On Jan. 3, as Congress convened, U.S. Rep. Susan Brooks, Indiana’s 5th District representative, quietly returned to private life.
Rep. Brooks first ran in 2012, in her words, “to make a difference in my community and country. I wanted to do my part to restore confidence in Congress—to reassure people that our government can and does do enormous good.”
She spent long days working in Congress and then came home and spent long days meeting with her constituents. As one of a relatively small number of women in the Republican caucus and having a strong background in law enforcement, education and workforce development, she quickly moved up the ranks, becoming the first woman from Indiana ever to chair a House committee.
She chaired the House Ethics Committee at a pivotal time in its history during the #MeToo movement. In addition to addressing individual cases of sexual harassment, she worked to craft and pass the first overhaul of the congressional response to harassment in nearly 25 years. She discovered that taxpayers had for years been funding millions of dollars in settlements, paid out by Congress, to victims of sexual harassment committed by members of Congress.
The revised rules now require the accused to pay the settlements out of their own pockets, which should have been happening all along. No wonder members and staffers described sexual harassment as “rampant” on the Hill. There were no consequences for being caught.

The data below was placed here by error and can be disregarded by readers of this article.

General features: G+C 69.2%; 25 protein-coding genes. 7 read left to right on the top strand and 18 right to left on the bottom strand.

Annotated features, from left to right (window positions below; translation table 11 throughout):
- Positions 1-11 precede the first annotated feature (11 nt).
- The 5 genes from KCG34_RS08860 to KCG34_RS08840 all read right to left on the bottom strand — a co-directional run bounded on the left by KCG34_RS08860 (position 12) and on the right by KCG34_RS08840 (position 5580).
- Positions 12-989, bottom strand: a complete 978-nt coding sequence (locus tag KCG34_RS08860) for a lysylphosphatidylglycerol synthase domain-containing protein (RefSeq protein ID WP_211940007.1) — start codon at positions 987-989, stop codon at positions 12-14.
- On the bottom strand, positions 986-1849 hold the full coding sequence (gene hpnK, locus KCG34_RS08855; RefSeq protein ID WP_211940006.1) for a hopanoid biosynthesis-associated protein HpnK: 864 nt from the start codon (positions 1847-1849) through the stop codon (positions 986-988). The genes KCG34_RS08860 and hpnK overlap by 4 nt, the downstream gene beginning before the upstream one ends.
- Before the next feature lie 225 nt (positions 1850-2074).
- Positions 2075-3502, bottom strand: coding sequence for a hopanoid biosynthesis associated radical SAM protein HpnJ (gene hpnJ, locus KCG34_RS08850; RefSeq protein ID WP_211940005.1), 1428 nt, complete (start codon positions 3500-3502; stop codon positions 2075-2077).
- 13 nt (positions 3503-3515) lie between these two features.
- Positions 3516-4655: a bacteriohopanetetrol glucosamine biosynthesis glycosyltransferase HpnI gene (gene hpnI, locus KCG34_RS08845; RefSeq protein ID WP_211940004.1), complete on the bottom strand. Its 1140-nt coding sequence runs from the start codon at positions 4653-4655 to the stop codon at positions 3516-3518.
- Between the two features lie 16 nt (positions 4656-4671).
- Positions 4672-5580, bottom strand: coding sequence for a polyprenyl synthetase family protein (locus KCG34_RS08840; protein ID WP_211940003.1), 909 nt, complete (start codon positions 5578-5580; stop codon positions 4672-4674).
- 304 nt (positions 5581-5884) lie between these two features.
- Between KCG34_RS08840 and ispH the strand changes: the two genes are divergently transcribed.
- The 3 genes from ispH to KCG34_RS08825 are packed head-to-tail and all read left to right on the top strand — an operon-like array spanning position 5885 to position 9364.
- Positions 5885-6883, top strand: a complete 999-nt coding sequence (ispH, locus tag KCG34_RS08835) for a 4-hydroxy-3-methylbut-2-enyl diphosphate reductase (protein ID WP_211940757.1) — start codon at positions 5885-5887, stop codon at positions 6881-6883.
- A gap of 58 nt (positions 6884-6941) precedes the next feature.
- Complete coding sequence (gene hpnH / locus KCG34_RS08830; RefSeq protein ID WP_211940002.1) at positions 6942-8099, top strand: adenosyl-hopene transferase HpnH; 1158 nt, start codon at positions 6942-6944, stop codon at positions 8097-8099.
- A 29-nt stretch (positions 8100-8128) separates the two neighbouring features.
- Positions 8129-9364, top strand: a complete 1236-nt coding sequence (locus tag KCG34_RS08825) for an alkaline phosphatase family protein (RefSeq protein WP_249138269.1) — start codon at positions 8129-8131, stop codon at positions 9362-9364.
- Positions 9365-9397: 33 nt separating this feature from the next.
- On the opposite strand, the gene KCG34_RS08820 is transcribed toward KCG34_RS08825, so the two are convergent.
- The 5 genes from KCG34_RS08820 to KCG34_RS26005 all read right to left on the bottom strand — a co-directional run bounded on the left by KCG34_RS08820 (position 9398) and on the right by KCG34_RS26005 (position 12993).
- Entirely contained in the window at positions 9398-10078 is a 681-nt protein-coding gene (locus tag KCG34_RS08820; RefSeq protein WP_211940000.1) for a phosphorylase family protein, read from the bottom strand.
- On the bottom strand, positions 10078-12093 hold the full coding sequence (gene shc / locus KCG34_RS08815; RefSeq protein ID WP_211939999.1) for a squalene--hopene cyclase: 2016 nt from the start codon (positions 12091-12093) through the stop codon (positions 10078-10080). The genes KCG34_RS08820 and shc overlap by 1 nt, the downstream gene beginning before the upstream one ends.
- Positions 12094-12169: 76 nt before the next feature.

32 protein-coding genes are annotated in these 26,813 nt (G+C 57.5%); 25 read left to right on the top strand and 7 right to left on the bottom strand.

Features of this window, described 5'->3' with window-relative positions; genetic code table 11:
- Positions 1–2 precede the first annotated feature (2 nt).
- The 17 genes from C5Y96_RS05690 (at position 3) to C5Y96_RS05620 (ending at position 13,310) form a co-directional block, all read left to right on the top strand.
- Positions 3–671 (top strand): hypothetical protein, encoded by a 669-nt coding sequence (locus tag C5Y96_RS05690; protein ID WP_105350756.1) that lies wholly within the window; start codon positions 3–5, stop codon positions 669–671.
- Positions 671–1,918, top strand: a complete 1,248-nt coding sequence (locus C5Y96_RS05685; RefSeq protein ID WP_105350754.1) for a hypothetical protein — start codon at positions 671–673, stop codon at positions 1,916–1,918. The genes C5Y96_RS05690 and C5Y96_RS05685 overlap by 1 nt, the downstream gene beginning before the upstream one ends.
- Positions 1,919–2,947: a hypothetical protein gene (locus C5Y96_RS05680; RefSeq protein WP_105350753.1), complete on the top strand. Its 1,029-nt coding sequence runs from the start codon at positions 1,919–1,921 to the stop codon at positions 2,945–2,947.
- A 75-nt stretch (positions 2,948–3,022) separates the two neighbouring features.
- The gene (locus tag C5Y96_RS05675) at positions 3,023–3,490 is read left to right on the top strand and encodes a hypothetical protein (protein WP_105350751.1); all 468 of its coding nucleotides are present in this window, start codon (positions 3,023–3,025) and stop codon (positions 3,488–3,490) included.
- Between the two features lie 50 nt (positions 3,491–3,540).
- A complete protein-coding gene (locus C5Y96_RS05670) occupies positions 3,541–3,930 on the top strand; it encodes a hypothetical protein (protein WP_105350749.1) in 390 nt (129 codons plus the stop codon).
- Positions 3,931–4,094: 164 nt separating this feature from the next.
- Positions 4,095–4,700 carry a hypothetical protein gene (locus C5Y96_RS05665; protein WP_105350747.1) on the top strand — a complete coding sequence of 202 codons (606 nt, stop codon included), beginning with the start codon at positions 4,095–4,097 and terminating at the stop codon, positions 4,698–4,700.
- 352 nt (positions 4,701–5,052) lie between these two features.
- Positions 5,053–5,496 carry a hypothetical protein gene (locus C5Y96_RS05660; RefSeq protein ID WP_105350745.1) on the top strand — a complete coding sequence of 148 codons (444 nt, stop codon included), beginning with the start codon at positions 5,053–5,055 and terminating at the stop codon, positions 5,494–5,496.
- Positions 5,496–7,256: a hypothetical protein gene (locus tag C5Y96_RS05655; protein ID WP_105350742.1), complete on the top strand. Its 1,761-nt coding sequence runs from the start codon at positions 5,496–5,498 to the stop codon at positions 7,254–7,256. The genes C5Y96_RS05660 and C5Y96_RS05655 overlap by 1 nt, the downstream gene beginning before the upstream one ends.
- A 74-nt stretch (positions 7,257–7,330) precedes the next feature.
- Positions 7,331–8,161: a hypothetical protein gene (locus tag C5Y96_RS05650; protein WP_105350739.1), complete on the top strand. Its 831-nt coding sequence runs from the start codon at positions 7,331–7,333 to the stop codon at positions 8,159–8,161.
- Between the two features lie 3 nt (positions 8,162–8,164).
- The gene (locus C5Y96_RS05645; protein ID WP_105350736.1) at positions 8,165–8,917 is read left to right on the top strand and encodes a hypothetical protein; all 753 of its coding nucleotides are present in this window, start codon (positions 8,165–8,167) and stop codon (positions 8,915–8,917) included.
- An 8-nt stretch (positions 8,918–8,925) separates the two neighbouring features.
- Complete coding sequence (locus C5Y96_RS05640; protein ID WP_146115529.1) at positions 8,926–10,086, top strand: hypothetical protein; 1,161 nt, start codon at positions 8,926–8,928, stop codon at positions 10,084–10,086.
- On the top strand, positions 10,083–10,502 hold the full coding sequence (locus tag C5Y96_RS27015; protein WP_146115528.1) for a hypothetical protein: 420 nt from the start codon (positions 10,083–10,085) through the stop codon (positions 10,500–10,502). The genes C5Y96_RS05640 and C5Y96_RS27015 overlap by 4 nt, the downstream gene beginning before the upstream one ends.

When news broke of the inexcusable and tragic sexual abuse of hundreds of young gymnasts, Brooks authored a bill to mandate the reporting of suspected abuse nationwide and improve the protection of young athletes. That bill, merged with its Senate counterpart, was enacted into law in early 2018.
But the congresswoman didn’t limit her work to those areas. She focused on the opioid epidemic and the fight against illegal drugs, participating in the development and passage of the first major overhaul of addiction legislation in 40 years. She introduced successful legislation addressing mental health, and in particular the mental health of the nation’s law enforcement officers.
She chaired the House Homeland Security Subcommittee on Emergency Preparedness, Response and Recovery, authoring legislation that will further the development of our national stockpile for vaccines, medical equipment and diagnostics while also preparing the nation to respond effectively to natural disasters and biological, chemical, radiological and nuclear threats.
She served on the Select Committee for the Modernization of Congress, recommending nearly 100 improvements to the efficiency and transparency of the body. And she became actively involved in recruiting more women to run for Congress. In 2020, she chaired the recruitment committee of the National Republican Congressional Committee. She focused specifically on the recruitment of women. While, in 2018, the number of Republican women in Congress dropped from 23 to only 13, in 2020 she helped increase that number to 28, more than doubling it.
Most important, Brooks has worked in a bipartisan fashion in a Congress that continues to become more and more polarized. She developed good relationships and co-authored bills with colleagues from across the political and philosophical spectrum by finding important causes on which they could agree.
As I watch some in Congress pursue destructive goals that threaten our democratic ideals and institutions, undermining the public’s faith in our electoral process, I am very sorry to see that institution lose someone like Brooks. There just aren’t enough of those good folks around.•
Daniels, an attorney with Krieg DeVault LLP, is a former U.S. attorney, assistant U.S. attorney general, and president of the Sagamore Institute.
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